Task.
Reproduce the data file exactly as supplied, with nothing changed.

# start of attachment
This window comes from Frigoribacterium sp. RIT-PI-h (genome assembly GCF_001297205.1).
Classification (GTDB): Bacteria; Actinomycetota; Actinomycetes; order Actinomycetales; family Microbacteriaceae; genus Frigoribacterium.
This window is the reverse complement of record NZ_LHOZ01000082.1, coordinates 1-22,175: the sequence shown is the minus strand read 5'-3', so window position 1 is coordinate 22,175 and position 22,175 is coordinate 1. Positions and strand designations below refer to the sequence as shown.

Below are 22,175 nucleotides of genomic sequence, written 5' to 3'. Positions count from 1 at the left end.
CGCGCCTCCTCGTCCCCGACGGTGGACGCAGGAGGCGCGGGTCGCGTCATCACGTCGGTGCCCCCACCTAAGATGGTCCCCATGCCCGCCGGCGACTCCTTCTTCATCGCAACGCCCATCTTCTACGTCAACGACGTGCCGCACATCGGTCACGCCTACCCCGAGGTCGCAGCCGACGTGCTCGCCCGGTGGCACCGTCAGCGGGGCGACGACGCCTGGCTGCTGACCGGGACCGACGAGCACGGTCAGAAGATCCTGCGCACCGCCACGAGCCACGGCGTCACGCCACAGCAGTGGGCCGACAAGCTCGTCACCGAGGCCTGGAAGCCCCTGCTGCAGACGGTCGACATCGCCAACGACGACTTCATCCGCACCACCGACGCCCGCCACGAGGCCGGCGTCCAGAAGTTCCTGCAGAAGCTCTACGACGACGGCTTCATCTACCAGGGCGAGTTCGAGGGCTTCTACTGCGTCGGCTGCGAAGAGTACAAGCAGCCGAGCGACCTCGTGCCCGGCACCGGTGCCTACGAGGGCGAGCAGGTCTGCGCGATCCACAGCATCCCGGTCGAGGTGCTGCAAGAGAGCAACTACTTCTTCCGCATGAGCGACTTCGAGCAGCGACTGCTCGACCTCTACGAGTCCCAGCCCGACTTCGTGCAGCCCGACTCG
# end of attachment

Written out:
This window comes from Frigoribacterium sp. RIT-PI-h (genome assembly GCF_001297205.1).
Classification (GTDB): Bacteria; Actinomycetota; Actinomycetes; order Actinomycetales; family Microbacteriaceae; genus Frigoribacterium.
This window is the reverse complement of record NZ_LHOZ01000082.1, coordinates 1-22,175: the sequence shown is the minus strand read 5'-3', so window position 1 is coordinate 22,175 and position 22,175 is coordinate 1. Positions and strand designations below refer to the sequence as shown.

Below are 22,175 nucleotides of genomic sequence, written 5' to 3'. Positions count from 1 at the left end.
CGCGCCTCCTCGTCCCCGACGGTGGACGCAGGAGGCGCGGGTCGCGTCATCACGTCGGTGCCCCCACCTAAGATGGTCCCCATGCCCGCCGGCGACTCCTTCTTCATCGCAACGCCCATCTTCTACGTCAACGACGTGCCGCACATCGGTCACGCCTACCCCGAGGTCGCAGCCGACGTGCTCGCCCGGTGGCACCGTCAGCGGGGCGACGACGCCTGGCTGCTGACCGGGACCGACGAGCACGGTCAGAAGATCCTGCGCACCGCCACGAGCCACGGCGTCACGCCACAGCAGTGGGCCGACAAGCTCGTCACCGAGGCCTGGAAGCCCCTGCTGCAGACGGTCGACATCGCCAACGACGACTTCATCCGCACCACCGACGCCCGCCACGAGGCCGGCGTCCAGAAGTTCCTGCAGAAGCTCTACGACGACGGCTTCATCTACCAGGGCGAGTTCGAGGGCTTCTACTGCGTCGGCTGCGAAGAGTACAAGCAGCCGAGCGACCTCGTGCCCGGCACCGGTGCCTACGAGGGCGAGCAGGTCTGCGCGATCCACAGCATCCCGGTCGAGGTGCTGCAAGAGAGCAACTACTTCTTCCGCATGAGCGACTTCGAGCAGCGACTGCTCGACCTCTACGAGTCCCAGCCCGACTTCGTGCAGCCCGACTCG